Building with confidence: insolvency-related considerations for principals in building contracts
At the start of 2023 we looked back at the 2022 challenges facing the real estate sector, including the construction and project development practice. Such challenges are driven by economic and environmental factors as well as (plans for) legislative and regulatory changes. Also in 2023, these much-discussed challenges – such as the increased construction and interest costs, the nitrogen crisis and tax law changes as well as the uncertainty about, and feared consequences of, the plans for further regulation of the Dutch residential rental market – give rise to discussions between (contracting) parties to construction projects.
Challenges for construction and development practice
In this ‘turbulent’ market, it is especially important for principals to mitigate risks and stipulate solid arrangements from their contractors. It is essential to take into account the possibility that the contractor does not fulfill its obligations (for example) due to bankruptcy or other insolvency-related issues. What contractual tools does a principal have at its disposal to limit damages and ensure, as much as possible, the completion of the project? In this blog, we briefly discuss some of these contractual tools.
The security package to be provided by the contractor will certainly come up at the negotiation table. There are different types and forms of securities; for example, a bank guarantee or performance bond, a corporate guarantee, surety bonds, a so-called 403 statement, deposits, retention or a third-party guarantee (such as SWK or Woningborg). Each type of security offers different advantages (and disadvantages) to the principal and perhaps also to his buyer, and requires specific (legal) points of attention that must be taken into account.
Foremost, it is essential that a security is structured in such a way that its validity is not affected if the contractor becomes insolvent. In addition, careful consideration must be given to the composition of the various securities that constitute a specific security package: through selection of securities – each offering different benefits and risk coverage – principals can negotiate a balanced security package to optimize protection against insolvency risks.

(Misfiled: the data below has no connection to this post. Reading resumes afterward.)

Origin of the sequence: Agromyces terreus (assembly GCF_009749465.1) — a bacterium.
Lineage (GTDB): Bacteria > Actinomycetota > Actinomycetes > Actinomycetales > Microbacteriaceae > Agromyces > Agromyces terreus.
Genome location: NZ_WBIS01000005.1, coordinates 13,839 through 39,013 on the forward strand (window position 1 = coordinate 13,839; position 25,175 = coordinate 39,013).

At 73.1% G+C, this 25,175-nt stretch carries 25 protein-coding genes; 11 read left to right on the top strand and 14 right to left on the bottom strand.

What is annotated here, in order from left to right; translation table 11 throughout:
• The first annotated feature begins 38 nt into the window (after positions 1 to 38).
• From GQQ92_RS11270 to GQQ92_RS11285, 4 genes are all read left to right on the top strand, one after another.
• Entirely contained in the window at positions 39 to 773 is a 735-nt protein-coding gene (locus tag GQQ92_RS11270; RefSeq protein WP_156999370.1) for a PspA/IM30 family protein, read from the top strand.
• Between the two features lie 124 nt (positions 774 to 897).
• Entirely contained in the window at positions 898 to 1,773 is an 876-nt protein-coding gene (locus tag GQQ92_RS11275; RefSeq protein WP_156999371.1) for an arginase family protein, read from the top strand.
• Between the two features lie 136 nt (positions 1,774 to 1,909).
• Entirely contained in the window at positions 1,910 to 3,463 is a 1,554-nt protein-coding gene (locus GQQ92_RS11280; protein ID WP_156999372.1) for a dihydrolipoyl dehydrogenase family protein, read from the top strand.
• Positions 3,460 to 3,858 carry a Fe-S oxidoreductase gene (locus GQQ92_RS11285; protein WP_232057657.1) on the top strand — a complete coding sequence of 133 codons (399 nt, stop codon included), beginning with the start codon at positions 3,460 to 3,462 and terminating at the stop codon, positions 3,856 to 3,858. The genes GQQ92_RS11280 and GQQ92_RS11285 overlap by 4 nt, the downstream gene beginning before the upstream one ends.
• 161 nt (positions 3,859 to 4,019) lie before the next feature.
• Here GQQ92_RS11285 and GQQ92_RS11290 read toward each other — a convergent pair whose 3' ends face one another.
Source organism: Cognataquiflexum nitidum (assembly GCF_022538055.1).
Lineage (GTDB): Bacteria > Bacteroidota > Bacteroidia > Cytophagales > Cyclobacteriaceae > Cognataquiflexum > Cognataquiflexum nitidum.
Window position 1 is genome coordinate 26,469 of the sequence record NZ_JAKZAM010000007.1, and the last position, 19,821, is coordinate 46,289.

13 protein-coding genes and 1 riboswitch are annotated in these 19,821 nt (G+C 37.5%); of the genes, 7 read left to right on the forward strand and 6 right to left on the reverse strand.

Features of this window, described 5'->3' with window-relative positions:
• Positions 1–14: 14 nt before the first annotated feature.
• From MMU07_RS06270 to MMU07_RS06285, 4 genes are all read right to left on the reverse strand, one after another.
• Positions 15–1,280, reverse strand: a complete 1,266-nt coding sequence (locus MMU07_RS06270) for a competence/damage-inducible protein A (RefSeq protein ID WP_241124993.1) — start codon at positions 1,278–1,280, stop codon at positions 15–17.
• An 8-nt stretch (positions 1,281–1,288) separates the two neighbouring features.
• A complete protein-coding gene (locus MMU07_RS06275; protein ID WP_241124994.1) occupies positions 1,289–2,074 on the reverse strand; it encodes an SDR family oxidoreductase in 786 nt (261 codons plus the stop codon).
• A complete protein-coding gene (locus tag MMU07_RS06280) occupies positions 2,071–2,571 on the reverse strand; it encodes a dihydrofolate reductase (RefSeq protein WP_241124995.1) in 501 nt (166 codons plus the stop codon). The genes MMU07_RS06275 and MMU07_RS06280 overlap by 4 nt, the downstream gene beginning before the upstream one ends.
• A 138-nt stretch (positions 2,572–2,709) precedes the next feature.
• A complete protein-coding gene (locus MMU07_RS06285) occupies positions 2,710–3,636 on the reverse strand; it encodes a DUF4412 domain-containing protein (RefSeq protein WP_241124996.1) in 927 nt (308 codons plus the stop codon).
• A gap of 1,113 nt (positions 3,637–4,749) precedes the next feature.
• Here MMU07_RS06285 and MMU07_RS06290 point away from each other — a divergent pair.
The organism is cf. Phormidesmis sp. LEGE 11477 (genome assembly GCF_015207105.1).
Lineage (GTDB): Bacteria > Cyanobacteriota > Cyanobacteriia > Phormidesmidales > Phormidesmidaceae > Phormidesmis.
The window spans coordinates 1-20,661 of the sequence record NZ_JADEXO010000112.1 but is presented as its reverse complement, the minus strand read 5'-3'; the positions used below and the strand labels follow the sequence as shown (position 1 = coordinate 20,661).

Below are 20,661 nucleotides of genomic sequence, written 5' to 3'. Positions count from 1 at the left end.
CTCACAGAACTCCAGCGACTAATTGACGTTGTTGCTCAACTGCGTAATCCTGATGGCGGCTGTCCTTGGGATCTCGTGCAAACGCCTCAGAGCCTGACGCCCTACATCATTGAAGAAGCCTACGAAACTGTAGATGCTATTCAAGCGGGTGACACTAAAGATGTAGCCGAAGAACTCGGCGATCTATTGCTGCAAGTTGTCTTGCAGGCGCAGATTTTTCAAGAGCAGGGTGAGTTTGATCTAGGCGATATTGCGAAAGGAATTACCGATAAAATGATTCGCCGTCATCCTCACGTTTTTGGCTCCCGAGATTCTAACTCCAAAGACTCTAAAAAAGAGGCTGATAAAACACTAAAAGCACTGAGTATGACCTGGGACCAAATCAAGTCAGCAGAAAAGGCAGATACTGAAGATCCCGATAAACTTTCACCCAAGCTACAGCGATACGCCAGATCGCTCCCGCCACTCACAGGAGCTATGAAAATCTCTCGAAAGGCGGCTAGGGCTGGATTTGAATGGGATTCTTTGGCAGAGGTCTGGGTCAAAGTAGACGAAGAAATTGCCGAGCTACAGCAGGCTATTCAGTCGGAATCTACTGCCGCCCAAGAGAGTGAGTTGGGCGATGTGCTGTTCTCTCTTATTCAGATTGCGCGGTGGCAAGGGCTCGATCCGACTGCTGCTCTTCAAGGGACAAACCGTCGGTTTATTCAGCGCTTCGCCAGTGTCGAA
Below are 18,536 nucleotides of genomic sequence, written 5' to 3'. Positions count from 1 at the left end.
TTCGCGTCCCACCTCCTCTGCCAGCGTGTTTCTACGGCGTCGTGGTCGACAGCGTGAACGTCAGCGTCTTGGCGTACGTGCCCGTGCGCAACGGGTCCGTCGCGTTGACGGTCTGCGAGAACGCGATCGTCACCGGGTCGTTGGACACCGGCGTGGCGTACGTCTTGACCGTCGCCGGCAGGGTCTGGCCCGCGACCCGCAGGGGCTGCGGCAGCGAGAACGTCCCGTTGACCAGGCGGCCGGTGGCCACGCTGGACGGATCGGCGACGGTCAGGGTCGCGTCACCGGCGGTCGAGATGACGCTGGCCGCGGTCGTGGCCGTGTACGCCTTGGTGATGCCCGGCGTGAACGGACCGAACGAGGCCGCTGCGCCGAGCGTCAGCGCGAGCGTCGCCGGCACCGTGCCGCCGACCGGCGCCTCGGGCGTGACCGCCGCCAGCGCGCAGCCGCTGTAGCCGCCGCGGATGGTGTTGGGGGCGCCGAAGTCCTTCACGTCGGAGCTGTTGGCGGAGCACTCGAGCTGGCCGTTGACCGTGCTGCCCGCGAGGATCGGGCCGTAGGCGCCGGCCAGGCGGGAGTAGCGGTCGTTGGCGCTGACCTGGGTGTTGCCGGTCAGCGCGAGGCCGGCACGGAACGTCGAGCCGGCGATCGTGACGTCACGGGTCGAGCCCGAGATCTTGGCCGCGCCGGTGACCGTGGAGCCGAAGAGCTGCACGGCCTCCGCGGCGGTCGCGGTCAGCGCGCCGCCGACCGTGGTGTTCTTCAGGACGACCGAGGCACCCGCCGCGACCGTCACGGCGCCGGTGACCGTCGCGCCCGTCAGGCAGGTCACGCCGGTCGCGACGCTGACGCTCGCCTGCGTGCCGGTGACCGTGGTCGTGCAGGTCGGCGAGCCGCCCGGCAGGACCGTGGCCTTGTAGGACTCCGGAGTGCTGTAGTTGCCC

Other contractual instruments
In addition to an appropriate security package, there are other tools a principal can use to minimize the consequences of a potential insolvency of the contractor as much as possible.
Naturally, it is desirable that the contract price is paid in instalments afterwards 'in line with the progress of the work'. In addition, it is customary to agree that the last instalment, or part of it, will be retained on completion, allowing the principal to keep a reserve for rectifying handover defects and any defects that may emerge later.
It is also crucial to make proper arrangements regarding the insurance to be taken out for the project. In the context of the CAR insurance, it is advisable to include a beneficiary clause – this clause ensures that insurance proceeds are paid to the principal or held in escrow and cannot end up in the estate of a bankrupt contractor.
The specific risk that the contractor becomes insolvent during construction can be covered by a completion (and repair) guarantee from, for example, SWK or Woningborg. The choice of one of the aforementioned insurance instruments will be determined by the varying coverage these products offer and, of course, the cost considerations.
It is also important that the building contract stipulates certain "principal rights”. For example, one provision that is typically included is the principal's right to dissolve the building contract in the event of insolvency on the part of the contractor. Another instrument that may be available to the principal in such a situation is a so-called 'step in right' that the contractor – for the benefit of his principal – must stipulate from his subcontractors. This step-in right is legally structured in such a way that, in case of insolvency of the (main) contractor, the subcontractors (on the basis of the subcontracting agreements) can be directly addressed by the principal to complete the project. It is also advisable to stipulate a so-called waiver of the contractor's statutory retention right, or at least a market-based variant of such a clause. In addition, we recommend to ensure that (intellectual) property rights in respect of the (design of the) project are properly, insofar as permitted by law, transferred to the principal.
The type of project and the structure of the related transactions are also relevant for determining which contractual tools a principal wants to have at his disposal. With modular construction, for example, a principal will want to ensure that prefabricated (‘prefab’) components, which it has already paid for, do not end up in the bankrupt estate if they are still stored in a warehouse at the moment the contractor or his subcontractor or supplier goes bankrupt. In that case, it is advisable to arrange the transfer of ownership in such a way that prefab components become the property of the principal immediately upon payment of the relevant instalment. For the legal considerations in this respect, please refer to our recent blog on the (contractual) challenges in modular construction.
The bottom line is that the current market conditions may prompt extra attention to insolvency-related safeguards in contracts with (sub)contractors, so that you, as the principal can nevertheless continue building with confidence.
If you would like more information or a conversation on this topic, please do not hesitate to reach out to us or our Loyens & Loeff colleagues. We are happy to assist you.